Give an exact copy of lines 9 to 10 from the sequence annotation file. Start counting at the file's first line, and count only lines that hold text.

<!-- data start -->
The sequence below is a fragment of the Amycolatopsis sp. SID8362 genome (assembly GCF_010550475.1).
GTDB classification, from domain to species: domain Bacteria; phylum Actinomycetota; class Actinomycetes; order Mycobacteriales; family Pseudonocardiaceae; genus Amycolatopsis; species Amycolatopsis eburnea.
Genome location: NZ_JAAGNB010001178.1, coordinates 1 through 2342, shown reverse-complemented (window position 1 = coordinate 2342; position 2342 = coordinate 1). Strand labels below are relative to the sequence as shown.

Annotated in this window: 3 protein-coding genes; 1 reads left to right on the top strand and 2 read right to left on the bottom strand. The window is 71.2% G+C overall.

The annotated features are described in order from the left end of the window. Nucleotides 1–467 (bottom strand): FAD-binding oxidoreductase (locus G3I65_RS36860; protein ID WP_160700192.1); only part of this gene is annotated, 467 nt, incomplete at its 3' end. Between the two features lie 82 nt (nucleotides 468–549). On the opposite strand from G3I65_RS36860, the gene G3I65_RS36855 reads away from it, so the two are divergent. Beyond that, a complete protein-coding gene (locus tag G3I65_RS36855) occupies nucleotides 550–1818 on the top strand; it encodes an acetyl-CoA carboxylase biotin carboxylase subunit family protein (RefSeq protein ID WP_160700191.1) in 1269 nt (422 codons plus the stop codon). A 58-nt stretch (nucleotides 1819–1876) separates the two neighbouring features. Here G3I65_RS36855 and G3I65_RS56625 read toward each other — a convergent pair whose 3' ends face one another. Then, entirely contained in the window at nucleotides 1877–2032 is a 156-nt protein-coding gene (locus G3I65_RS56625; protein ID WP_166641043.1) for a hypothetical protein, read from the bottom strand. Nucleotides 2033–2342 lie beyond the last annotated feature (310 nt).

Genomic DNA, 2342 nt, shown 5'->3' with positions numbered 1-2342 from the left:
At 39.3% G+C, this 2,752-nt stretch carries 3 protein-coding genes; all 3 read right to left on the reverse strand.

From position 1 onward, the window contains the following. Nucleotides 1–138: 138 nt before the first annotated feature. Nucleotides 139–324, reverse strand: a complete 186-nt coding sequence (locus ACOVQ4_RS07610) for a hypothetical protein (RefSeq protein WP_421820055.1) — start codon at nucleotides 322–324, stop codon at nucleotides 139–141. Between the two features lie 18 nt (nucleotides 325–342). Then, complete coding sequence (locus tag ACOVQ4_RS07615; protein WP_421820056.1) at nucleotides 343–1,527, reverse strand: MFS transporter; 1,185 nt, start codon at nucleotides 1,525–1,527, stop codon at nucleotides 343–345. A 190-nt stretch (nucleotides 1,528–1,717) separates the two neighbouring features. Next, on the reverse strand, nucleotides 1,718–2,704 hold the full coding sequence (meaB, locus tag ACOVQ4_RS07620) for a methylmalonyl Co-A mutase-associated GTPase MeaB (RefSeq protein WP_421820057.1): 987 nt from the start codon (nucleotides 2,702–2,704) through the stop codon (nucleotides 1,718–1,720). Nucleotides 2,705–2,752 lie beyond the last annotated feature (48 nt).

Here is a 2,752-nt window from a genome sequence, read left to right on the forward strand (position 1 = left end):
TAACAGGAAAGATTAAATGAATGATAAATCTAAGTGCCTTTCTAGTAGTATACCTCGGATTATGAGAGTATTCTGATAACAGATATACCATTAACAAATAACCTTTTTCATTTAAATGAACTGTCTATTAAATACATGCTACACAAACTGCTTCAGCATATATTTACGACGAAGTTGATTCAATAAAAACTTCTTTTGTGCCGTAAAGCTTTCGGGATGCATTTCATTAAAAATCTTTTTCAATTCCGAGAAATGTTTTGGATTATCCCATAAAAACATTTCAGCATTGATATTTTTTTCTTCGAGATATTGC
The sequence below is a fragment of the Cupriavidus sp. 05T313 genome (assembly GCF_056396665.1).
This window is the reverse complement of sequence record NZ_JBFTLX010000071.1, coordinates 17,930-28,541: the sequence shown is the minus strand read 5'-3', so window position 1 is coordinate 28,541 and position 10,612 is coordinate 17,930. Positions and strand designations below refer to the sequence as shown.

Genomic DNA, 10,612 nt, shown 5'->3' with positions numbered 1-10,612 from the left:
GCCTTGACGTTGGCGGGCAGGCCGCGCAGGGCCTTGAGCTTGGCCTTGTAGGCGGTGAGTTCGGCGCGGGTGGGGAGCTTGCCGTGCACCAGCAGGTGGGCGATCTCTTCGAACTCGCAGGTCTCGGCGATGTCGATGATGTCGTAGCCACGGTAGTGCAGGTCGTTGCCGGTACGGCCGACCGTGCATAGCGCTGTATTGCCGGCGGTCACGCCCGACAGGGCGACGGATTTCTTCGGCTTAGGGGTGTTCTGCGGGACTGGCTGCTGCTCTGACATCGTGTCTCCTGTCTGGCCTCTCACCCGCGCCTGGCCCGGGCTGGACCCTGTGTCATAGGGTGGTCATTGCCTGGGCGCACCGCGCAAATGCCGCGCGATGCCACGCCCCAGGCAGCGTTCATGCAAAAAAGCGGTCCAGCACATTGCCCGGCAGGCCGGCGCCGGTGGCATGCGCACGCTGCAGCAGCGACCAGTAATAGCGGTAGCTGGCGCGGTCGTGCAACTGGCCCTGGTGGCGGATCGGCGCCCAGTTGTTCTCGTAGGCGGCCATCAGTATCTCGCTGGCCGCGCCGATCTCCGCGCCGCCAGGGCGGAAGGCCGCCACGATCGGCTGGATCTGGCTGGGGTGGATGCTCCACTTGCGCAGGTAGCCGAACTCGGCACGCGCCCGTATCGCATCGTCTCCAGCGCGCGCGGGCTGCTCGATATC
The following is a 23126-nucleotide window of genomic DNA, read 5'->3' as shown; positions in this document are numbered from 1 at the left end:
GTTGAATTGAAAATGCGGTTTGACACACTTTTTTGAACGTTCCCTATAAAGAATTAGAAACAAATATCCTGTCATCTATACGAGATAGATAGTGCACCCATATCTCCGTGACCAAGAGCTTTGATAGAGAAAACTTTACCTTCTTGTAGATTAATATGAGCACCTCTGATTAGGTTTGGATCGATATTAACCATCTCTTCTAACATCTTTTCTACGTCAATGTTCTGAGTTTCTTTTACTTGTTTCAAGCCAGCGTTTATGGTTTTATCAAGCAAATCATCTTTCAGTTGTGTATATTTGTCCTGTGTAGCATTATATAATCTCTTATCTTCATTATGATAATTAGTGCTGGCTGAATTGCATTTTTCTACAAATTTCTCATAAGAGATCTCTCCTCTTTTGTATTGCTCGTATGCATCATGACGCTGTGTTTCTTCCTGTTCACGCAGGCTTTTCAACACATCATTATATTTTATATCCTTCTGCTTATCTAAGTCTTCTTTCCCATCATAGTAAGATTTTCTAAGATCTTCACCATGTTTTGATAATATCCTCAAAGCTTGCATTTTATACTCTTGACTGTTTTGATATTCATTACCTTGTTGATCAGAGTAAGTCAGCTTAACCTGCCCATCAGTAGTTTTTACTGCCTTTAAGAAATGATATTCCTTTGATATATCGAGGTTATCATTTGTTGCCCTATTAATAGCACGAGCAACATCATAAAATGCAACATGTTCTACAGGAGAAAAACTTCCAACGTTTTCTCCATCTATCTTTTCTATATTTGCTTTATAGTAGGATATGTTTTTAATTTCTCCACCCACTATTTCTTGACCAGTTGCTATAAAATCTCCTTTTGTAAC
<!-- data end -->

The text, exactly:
Here is a 2,752-nt window from a genome sequence, read left to right on the forward strand (position 1 = left end):
TAACAGGAAAGATTAAATGAATGATAAATCTAAGTGCCTTTCTAGTAGTATACCTCGGATTATGAGAGTATTCTGATAACAGATATACCATTAACAAATAACCTTTTTCATTTAAATGAACTGTCTATTAAATACATGCTACACAAACTGCTTCAGCATATATTTACGACGAAGTTGATTCAATAAAAACTTCTTTTGTGCCGTAAAGCTTTCGGGATGCATTTCATTAAAAATCTTTTTCAATTCCGAGAAATGTTTTGGATTATCCCATAAAAACATTTCAGCATTGATATTTTTTTCTTCGAGATATTGC